(WASHINGTON DC) – My last four articles (Veterans Today) focused in on setting the stage to constructively help Veterans exposed to various toxins while serving our country and announce the posting of my new Internet website to assist Veterans facing healthcare issues from Agent Orange and Depleted Uranium (www.docmattson.com). Obviously, like all of us who live in this country, we are exposed to environmental pollutants, household chemicals, and workplace hazards, but what most of us would never imagine is that our employer would, without our knowledge, deliberately expose us to life threatening toxins.
I wrote a series of articles in 2011 on the fact that our government was well aware of Agent Orange and the potential ill-effects of using it. My research took me back to World War II when the United States Army completed defoliant research at Fort Detrick, Maryland. The research was funded in part by a grant provided by the National Research Council to develop a chemical to destroy rice crops in Japan (the major food source of the Japanese). 2,4-D and 2,4,5-T (Agent Orange) was the result. A discussion between President Roosevelt and White House Chief of Staff, Admiral William D. Leahy determined that this heinous chemical should not be used. Agent Orange was not used during WWII.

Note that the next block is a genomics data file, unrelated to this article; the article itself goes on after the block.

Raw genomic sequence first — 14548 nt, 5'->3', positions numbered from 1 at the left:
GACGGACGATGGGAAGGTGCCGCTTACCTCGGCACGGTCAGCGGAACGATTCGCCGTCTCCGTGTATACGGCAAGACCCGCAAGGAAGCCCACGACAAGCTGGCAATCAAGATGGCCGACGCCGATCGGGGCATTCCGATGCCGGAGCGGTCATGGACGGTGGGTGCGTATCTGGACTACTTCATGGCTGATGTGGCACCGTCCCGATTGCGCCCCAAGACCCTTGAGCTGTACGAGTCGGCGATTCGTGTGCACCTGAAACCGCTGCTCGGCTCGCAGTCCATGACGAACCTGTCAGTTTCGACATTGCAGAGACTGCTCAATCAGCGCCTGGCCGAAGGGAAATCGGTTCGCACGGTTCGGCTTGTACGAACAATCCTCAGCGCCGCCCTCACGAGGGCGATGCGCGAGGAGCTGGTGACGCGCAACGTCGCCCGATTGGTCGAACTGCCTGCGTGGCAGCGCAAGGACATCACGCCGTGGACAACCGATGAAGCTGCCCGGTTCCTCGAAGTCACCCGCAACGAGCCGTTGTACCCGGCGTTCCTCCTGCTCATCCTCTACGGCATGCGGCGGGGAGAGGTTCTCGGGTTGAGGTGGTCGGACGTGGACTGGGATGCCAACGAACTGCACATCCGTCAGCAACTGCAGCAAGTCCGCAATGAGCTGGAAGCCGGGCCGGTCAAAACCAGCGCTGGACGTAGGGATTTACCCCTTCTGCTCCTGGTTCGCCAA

My recent articles on the use of Depleted Uranium (DU) in munitions in the Gulf Wars, shows we are looking at a similar history for the troops returning from Iraq and Afghanistan. DU is used in a variety of weapons, but the concern isn’t so much on the potential for exposure to radiation that’s my concern, it is the “cook-off” of the DU after an explosion. The cook-off creates airborne byproducts of uranium and other heavy metals. The byproducts are spread over the battle area by the wind current and end up in the sand, on clothing, in the water supply, and eventually in the food supply.
Dr. Asaf Durakovic, physician and expert in nuclear medicine, a former U.S. Army Colonel, and Chief of the Nuclear Sciences Division of the Armed Forces Radiobiology Research Institute at the VA, was onto showing a direct correlation between the cook-off of DU and what has become know as “Gulf War Syndrome (or Disease)”, using Spectral Karyotyping. The VA told him to stand down and eventually terminated his employment. He has since taken up collaborative research with McGill University in Canada, and Wayne State University in Michigan as Medical Research Director of the Toronto-based Uranium Medical Centre.